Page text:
BRAZIL: Datagro sees rain stranding cane in the field till next crush
Published: 07/20/2012, 11:00:17 AM
Datagro says abundant rainfall over Brazil's main centre-south sugarcane crop during this dry season risks stranding some of the 2012/13 crop until the next season, according to Reuters.
Many of Brazil's cane mills have delayed the start of harvest this season, which officially started in April, to allow the crop to mature and yields to improve after a wet start to the crushing season.
And the unusually wet weather in the past weeks has kept those mills that had started crushing from getting into the fields.
The Center for Cane Technology based in Sao Paulo, the heart of Brazil's sugarcane belt, estimates that on average mills were unable to crush 11 days out of June, compared with being down five days due to rain in the month the year before.
"The abundant rainfall in the last couple of months also has its downsides, such as: a decrease in industrial and mechanical harvesting yields, an increase in mineral impurities and the interruption of agricultural operations," Datagro said in a note on Thursday. "Mills are now worrying with the prospect of postponing the harvest of some cane fields to the next crop."
Meteorologists anticipate a high probability that global weather patterns are shifting into El Nino conditions, which tends to mean wetter weather for Brazil's cane belt.
If the rains are stronger than normal during the end of the crushing season -- October through December -- mills could be forced to leave mature cane in the fields until the start of next season in April, 2013.
In 2008 and 2009, mills were forced to leave several million tonnes of mature cane in the field until the following season due to wet weather that had interrupted harvest.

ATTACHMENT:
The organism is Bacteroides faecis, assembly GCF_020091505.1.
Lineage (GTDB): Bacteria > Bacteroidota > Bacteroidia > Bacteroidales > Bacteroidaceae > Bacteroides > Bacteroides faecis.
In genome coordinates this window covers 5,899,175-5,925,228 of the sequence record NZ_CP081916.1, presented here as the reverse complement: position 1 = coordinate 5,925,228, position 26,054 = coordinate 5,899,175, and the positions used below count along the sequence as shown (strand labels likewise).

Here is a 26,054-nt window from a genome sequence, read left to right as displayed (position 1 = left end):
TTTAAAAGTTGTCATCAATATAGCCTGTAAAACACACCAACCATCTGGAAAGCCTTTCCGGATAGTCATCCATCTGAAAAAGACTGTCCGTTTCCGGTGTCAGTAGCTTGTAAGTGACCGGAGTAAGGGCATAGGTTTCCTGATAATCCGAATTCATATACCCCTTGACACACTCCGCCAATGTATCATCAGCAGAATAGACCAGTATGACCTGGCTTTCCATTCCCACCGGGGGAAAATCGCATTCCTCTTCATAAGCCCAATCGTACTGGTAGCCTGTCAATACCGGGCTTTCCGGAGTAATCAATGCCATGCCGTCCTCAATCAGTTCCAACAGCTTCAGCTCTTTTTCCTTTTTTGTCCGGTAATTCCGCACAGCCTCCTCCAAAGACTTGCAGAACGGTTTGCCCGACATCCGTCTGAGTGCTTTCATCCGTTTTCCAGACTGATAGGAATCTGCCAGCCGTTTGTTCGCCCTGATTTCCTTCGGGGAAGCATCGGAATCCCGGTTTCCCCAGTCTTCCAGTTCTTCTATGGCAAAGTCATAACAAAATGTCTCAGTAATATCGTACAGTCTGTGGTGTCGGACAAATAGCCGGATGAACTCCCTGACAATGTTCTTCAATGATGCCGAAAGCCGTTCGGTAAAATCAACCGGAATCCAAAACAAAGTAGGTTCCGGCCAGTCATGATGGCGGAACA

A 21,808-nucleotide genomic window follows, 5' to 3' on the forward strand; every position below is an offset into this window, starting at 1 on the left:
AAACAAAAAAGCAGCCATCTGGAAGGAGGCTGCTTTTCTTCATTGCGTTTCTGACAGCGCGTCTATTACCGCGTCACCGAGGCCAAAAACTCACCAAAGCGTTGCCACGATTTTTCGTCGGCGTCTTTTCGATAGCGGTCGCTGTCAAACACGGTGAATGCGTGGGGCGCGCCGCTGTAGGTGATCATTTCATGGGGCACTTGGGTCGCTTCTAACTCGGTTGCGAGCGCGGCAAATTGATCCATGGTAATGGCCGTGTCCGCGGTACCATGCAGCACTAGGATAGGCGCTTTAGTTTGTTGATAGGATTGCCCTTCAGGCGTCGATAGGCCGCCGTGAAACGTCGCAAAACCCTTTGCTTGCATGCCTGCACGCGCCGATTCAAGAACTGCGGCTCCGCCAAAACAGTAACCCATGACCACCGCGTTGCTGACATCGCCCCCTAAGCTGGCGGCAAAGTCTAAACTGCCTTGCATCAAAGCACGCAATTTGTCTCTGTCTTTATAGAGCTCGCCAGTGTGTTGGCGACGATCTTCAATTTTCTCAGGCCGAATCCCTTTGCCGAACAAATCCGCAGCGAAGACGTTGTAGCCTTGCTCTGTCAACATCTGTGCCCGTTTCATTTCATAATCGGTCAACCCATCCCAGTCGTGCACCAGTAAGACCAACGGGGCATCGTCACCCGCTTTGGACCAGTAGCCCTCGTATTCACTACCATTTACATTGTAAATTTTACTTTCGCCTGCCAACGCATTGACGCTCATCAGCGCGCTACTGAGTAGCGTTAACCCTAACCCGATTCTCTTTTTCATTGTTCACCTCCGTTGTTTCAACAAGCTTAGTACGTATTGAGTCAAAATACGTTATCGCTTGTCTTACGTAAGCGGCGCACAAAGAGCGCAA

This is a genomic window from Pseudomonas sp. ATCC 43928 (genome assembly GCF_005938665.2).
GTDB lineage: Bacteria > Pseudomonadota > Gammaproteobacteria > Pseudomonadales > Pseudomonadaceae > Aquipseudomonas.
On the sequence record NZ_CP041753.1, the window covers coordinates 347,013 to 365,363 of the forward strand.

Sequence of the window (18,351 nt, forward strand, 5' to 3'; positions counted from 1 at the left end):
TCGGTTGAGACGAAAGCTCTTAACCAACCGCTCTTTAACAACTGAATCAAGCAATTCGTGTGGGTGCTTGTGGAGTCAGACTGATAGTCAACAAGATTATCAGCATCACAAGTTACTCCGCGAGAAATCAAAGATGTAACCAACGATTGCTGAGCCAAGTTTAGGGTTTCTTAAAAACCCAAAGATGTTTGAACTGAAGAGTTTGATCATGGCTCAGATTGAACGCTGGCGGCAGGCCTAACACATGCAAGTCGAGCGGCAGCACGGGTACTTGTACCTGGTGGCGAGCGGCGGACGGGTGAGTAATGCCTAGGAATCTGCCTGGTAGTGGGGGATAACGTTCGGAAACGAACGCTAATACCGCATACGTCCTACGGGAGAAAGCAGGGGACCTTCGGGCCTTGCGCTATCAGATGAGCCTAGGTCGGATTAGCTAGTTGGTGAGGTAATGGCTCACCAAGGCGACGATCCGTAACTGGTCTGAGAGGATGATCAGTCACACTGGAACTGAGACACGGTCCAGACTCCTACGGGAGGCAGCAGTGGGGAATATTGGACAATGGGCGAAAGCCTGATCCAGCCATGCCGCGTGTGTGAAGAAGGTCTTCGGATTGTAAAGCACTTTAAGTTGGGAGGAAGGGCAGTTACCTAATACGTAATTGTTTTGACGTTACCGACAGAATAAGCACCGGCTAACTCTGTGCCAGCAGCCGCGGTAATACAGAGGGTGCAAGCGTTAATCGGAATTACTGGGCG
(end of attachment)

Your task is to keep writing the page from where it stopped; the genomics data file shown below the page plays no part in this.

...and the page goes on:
Global sugar prices have been supported since the start of June by reports of the wet weather and shipping delays at the main ports in Brazil, which controls about half the world's trade in sugar.
Mills are struggling to raise Brazil's cane output after output plummeted to 494 million tonnes in the centre-south last season, the first drop in the world's biggest cane crop in 11 years.
Datagro said the wet weather will help newly replanted and freshly cut cane fields sprout and develop for harvest in the 2013/14 crush. Cane fields must be replanted every five years, at least, to maintain optimal yields.
Mills following the 2008 financial crisis postponed replanting for several years and this combined with dry weather was the main cause of the drop in output of the cane crop last season.
Mills have been aggressively replanting but analysts believe it will take until at least 2013 or 2014 to return to the record 565 million tonne range output of the 2010/11 season.